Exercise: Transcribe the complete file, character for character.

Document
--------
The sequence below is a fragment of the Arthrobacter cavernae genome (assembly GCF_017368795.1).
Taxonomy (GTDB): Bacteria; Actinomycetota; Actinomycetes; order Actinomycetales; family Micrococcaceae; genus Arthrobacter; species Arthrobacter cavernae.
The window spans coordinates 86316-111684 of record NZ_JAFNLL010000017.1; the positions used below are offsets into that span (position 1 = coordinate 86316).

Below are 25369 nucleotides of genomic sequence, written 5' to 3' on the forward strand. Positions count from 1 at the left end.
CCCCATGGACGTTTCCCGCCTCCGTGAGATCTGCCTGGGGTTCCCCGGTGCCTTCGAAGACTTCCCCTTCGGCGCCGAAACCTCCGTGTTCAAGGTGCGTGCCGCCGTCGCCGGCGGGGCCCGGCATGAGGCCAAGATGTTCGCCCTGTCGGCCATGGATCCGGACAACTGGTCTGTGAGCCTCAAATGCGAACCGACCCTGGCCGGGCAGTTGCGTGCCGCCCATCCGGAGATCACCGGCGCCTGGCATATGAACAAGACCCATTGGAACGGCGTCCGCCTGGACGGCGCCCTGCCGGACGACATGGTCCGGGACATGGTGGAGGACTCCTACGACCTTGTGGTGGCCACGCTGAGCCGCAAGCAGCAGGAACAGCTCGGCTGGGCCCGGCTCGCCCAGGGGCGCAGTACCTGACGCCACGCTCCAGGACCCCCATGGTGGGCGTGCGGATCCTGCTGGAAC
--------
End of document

The sequence below is a fragment of the Arthrobacter cavernae genome (assembly GCF_017368795.1).
Taxonomy (GTDB): Bacteria; Actinomycetota; Actinomycetes; order Actinomycetales; family Micrococcaceae; genus Arthrobacter; species Arthrobacter cavernae.
The window spans coordinates 86316-111684 of record NZ_JAFNLL010000017.1; the positions used below are offsets into that span (position 1 = coordinate 86316).

Below are 25369 nucleotides of genomic sequence, written 5' to 3' on the forward strand. Positions count from 1 at the left end.
CCCCATGGACGTTTCCCGCCTCCGTGAGATCTGCCTGGGGTTCCCCGGTGCCTTCGAAGACTTCCCCTTCGGCGCCGAAACCTCCGTGTTCAAGGTGCGTGCCGCCGTCGCCGGCGGGGCCCGGCATGAGGCCAAGATGTTCGCCCTGTCGGCCATGGATCCGGACAACTGGTCTGTGAGCCTCAAATGCGAACCGACCCTGGCCGGGCAGTTGCGTGCCGCCCATCCGGAGATCACCGGCGCCTGGCATATGAACAAGACCCATTGGAACGGCGTCCGCCTGGACGGCGCCCTGCCGGACGACATGGTCCGGGACATGGTGGAGGACTCCTACGACCTTGTGGTGGCCACGCTGAGCCGCAAGCAGCAGGAACAGCTCGGCTGGGCCCGGCTCGCCCAGGGGCGCAGTACCTGACGCCACGCTCCAGGACCCCCATGGTGGGCGTGCGGATCCTGCTGGAAC